Stochastic layering effect on the upward migration ...

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XVI International Conference on Computational Methods in Water Resources (CMWR-XVI) Ingeniørhuset

Stochastic layering effect on the upward migration of anthropogenic CO2 sequestered in saline aquifers.
Author:Andrea Comerlati <> (University of Padova)
Alberto Bellin <> (University of Trento)
Massimiliano Ferronato <> (University of Padova)
Giuseppe Gambolati <> (University of Padova)
Mario Putti <> (University of Padova)
Pietro Teatini <> (University of Padova)
Presenter:Andrea Comerlati <> (University of Padova)
Date: 2006-06-18     Track: Special Sessions     Session: Geologic Sequestration of Carbon Dioxide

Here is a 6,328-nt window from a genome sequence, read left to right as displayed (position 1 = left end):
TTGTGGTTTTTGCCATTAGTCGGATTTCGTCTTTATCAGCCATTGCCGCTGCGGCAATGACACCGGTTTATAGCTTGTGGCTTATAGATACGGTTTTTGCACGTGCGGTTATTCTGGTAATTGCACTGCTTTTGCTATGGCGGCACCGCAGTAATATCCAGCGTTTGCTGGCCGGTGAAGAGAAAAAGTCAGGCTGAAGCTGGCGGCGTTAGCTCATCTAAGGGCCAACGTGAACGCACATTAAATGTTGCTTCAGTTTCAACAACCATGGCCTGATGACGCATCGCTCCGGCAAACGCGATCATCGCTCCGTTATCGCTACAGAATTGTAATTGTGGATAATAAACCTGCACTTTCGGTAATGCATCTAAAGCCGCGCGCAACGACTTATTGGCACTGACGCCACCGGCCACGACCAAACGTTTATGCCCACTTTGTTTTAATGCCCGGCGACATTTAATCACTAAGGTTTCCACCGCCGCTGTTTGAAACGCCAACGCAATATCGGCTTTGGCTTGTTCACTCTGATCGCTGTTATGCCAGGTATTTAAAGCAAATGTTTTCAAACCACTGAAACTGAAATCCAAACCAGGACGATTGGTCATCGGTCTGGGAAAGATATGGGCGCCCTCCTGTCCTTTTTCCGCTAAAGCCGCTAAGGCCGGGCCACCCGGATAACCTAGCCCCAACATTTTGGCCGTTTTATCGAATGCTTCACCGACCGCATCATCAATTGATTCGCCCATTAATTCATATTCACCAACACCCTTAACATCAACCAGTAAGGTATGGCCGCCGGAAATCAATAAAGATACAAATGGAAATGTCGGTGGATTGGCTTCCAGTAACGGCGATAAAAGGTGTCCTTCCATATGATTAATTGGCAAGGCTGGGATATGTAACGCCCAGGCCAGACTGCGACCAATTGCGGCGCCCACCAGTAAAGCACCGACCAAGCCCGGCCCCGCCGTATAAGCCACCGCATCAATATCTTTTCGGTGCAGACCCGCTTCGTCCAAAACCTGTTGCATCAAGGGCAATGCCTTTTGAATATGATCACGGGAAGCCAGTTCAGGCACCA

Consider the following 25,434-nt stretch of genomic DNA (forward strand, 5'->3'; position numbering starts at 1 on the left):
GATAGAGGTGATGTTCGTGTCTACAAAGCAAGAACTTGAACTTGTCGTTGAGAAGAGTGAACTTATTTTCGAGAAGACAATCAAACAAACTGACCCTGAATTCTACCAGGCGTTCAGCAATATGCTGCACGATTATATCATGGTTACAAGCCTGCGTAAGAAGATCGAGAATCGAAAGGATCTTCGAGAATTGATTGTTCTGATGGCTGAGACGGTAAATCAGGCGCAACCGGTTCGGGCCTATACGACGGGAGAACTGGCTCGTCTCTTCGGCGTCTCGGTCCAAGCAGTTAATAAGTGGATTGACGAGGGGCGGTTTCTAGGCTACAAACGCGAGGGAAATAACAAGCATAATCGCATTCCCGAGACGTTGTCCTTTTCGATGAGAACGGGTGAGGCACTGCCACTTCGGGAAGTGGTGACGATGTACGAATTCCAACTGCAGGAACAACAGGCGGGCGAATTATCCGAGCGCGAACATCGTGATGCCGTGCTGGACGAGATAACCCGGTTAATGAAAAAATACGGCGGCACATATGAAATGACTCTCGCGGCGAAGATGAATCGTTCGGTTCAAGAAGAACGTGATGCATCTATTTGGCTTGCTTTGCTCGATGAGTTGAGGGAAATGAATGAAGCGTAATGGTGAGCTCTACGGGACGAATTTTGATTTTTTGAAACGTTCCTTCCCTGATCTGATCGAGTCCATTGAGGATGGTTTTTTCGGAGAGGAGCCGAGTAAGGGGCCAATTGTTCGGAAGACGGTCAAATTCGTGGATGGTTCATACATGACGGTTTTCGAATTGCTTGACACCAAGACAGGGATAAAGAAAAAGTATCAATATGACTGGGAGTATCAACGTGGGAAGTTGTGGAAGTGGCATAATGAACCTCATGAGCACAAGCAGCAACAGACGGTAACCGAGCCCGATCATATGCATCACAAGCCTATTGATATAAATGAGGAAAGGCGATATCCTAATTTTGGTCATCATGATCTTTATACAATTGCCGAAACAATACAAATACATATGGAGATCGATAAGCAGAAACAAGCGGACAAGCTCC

A widespread concern among the scientific community is the increase of the greenhouse gas emissions, especially CO2, which may yield an increase of earth's temperature. To reduce the CO2 released in the atmosphere an option which is attracting a growing attention is its sequestration in deep geologic formations. Deep saline aquifers may offer a great potential for the storage of large volumes of carbon dioxide. However, because of the relatively small practical experience with CO2 disposal in brine formations, more research is needed to assess the feasibility of the operation. In particular more studies are needed to identify aquifers sealed by continuous clay caprock over a regional scale. For this reason it is important to study the heterogeneous character of the sealing layers, i.e., the probability of having small fractures or zones of high permeability in the aquitards. In this paper we try to evaluate the effects of these potential heterogeneities on a CO2 sequestration problem. Aquitard properties are generated using a stochastic approach based on the binary field generation so that higher permeability inclusions are produced in the caprock with a given distribution. Montecarlo simulations are then needed to calculate the probability distribution of the escape of CO2 through a sequence of aquifer/aquitards that are representative of the Upper Adriatic system. Stochastic modeling appears to be a very powerful tool to take into account in a CO2 sequestration project the degree of continuity of the sealing aquitards. This issue is of importance to understand how potential discontinuities in the caprock can affect the upward migration of the injected carbon dioxide and to quantitatively assess the risk related to possible CO2 escape to the ground surface.